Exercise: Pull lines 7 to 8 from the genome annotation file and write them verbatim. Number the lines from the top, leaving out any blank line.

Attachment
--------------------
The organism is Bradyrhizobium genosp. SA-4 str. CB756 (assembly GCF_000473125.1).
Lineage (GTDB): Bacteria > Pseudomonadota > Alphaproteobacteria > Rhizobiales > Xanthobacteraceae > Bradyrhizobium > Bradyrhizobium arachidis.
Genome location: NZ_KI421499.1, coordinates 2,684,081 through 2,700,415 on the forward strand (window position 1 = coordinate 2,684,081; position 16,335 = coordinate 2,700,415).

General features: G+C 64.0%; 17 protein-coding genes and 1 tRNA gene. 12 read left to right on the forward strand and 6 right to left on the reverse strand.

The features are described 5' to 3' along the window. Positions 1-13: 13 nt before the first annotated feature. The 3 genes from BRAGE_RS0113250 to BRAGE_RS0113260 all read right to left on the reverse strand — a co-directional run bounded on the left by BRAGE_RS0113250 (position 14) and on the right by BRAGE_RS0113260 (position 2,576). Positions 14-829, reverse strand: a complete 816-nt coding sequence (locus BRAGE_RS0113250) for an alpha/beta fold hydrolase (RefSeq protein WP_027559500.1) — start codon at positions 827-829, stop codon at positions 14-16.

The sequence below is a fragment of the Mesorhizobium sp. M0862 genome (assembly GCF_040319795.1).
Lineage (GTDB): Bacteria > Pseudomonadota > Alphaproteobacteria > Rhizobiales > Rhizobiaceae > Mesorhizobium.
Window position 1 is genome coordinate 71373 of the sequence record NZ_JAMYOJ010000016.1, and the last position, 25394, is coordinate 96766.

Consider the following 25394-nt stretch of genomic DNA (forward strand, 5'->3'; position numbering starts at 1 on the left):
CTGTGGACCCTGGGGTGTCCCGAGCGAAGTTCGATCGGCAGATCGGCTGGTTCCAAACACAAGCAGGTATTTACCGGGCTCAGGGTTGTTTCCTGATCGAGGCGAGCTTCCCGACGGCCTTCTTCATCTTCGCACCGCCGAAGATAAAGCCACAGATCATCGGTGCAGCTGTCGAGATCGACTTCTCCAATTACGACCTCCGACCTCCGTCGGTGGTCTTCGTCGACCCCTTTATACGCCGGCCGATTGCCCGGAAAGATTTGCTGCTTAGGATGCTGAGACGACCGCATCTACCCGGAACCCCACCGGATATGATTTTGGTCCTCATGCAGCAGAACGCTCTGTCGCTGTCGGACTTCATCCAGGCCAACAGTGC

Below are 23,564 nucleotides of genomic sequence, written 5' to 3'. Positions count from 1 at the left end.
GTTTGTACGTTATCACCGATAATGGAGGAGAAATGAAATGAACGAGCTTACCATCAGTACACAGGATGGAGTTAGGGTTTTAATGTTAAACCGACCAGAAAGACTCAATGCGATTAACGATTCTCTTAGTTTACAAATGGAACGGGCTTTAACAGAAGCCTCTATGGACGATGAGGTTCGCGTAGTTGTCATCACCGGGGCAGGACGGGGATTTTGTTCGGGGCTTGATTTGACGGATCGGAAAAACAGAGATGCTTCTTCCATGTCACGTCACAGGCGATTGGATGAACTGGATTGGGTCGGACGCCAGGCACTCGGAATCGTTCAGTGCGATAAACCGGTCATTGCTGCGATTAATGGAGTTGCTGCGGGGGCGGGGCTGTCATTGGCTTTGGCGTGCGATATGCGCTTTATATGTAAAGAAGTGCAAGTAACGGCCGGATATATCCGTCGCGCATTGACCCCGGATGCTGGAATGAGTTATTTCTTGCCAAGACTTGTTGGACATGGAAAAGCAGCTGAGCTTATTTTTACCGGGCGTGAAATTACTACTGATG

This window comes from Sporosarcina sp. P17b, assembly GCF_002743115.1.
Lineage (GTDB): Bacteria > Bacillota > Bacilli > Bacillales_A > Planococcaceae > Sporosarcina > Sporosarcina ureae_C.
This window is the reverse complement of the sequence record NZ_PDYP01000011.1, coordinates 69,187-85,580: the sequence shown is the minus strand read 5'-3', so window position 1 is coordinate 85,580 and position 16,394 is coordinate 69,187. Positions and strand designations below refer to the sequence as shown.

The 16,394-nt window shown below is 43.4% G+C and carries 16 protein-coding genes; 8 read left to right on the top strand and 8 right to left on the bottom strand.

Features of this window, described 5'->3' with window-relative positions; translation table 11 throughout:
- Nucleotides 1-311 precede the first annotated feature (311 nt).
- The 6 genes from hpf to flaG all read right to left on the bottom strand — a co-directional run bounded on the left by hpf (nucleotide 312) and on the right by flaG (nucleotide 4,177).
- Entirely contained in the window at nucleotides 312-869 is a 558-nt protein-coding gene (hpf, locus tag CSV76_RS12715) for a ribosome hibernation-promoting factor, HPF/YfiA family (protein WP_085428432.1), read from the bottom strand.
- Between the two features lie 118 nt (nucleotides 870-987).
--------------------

Lineage (GTDB): Bacteria > Pseudomonadota > Alphaproteobacteria > Rhizobiales > Rhizobiaceae > Mesorhizobium.
Window position 1 is genome coordinate 71373 of the sequence record NZ_JAMYOJ010000016.1, and the last position, 25394, is coordinate 96766.